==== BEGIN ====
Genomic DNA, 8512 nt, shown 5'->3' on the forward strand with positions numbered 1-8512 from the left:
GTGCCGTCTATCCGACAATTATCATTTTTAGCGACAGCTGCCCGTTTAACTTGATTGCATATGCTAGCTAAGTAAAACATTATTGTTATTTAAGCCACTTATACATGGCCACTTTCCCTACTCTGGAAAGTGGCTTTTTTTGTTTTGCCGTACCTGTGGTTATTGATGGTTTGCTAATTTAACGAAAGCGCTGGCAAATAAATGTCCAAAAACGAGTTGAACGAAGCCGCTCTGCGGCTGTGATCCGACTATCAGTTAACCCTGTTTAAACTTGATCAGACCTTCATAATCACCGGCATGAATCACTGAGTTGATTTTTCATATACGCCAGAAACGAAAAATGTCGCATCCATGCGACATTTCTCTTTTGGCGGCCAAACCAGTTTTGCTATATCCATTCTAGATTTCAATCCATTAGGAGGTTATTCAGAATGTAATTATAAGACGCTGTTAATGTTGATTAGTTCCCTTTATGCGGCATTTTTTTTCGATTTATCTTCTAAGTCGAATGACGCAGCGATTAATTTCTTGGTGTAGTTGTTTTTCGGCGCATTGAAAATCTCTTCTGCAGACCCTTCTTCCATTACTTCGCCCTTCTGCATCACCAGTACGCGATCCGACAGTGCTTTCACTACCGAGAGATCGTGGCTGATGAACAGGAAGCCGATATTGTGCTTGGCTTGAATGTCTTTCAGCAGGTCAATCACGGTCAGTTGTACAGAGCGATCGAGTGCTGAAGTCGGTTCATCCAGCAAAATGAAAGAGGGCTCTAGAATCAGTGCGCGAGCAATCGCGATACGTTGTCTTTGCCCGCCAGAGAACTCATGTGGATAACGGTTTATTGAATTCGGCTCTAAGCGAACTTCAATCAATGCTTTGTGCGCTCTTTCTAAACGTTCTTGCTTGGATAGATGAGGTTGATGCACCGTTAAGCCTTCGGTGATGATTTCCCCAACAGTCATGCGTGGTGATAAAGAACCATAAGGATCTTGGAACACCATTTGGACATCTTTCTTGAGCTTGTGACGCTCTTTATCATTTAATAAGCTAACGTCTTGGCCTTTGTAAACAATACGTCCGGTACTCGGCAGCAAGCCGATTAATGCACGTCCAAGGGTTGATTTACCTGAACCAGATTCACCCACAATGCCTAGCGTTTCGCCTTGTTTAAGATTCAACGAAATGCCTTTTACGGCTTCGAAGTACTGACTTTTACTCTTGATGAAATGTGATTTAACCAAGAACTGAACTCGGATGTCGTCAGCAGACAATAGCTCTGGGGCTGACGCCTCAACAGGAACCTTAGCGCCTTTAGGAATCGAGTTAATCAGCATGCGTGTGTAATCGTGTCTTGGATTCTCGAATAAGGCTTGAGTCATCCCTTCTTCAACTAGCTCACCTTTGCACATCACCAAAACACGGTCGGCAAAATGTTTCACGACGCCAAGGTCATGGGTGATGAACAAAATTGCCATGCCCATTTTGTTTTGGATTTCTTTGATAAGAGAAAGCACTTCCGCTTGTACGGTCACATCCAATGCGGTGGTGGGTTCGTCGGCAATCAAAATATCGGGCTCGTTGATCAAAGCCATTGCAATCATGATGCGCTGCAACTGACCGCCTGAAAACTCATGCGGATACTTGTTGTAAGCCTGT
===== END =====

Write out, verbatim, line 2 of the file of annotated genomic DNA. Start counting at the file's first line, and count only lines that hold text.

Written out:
GTGCCGTCTATCCGACAATTATCATTTTTAGCGACAGCTGCCCGTTTAACTTGATTGCATATGCTAGCTAAGTAAAACATTATTGTTATTTAAGCCACTTATACATGGCCACTTTCCCTACTCTGGAAAGTGGCTTTTTTTGTTTTGCCGTACCTGTGGTTATTGATGGTTTGCTAATTTAACGAAAGCGCTGGCAAATAAATGTCCAAAAACGAGTTGAACGAAGCCGCTCTGCGGCTGTGATCCGACTATCAGTTAACCCTGTTTAAACTTGATCAGACCTTCATAATCACCGGCATGAATCACTGAGTTGATTTTTCATATACGCCAGAAACGAAAAATGTCGCATCCATGCGACATTTCTCTTTTGGCGGCCAAACCAGTTTTGCTATATCCATTCTAGATTTCAATCCATTAGGAGGTTATTCAGAATGTAATTATAAGACGCTGTTAATGTTGATTAGTTCCCTTTATGCGGCATTTTTTTTCGATTTATCTTCTAAGTCGAATGACGCAGCGATTAATTTCTTGGTGTAGTTGTTTTTCGGCGCATTGAAAATCTCTTCTGCAGACCCTTCTTCCATTACTTCGCCCTTCTGCATCACCAGTACGCGATCCGACAGTGCTTTCACTACCGAGAGATCGTGGCTGATGAACAGGAAGCCGATATTGTGCTTGGCTTGAATGTCTTTCAGCAGGTCAATCACGGTCAGTTGTACAGAGCGATCGAGTGCTGAAGTCGGTTCATCCAGCAAAATGAAAGAGGGCTCTAGAATCAGTGCGCGAGCAATCGCGATACGTTGTCTTTGCCCGCCAGAGAACTCATGTGGATAACGGTTTATTGAATTCGGCTCTAAGCGAACTTCAATCAATGCTTTGTGCGCTCTTTCTAAACGTTCTTGCTTGGATAGATGAGGTTGATGCACCGTTAAGCCTTCGGTGATGATTTCCCCAACAGTCATGCGTGGTGATAAAGAACCATAAGGATCTTGGAACACCATTTGGACATCTTTCTTGAGCTTGTGACGCTCTTTATCATTTAATAAGCTAACGTCTTGGCCTTTGTAAACAATACGTCCGGTACTCGGCAGCAAGCCGATTAATGCACGTCCAAGGGTTGATTTACCTGAACCAGATTCACCCACAATGCCTAGCGTTTCGCCTTGTTTAAGATTCAACGAAATGCCTTTTACGGCTTCGAAGTACTGACTTTTACTCTTGATGAAATGTGATTTAACCAAGAACTGAACTCGGATGTCGTCAGCAGACAATAGCTCTGGGGCTGACGCCTCAACAGGAACCTTAGCGCCTTTAGGAATCGAGTTAATCAGCATGCGTGTGTAATCGTGTCTTGGATTCTCGAATAAGGCTTGAGTCATCCCTTCTTCAACTAGCTCACCTTTGCACATCACCAAAACACGGTCGGCAAAATGTTTCACGACGCCAAGGTCATGGGTGATGAACAAAATTGCCATGCCCATTTTGTTTTGGATTTCTTTGATAAGAGAAAGCACTTCCGCTTGTACGGTCACATCCAATGCGGTGGTGGGTTCGTCGGCAATCAAAATATCGGGCTCGTTGATCAAAGCCATTGCAATCATGATGCGCTGCAACTGACCGCCTGAAAACTCATGCGGATACTTGTTGTAAGCCTGT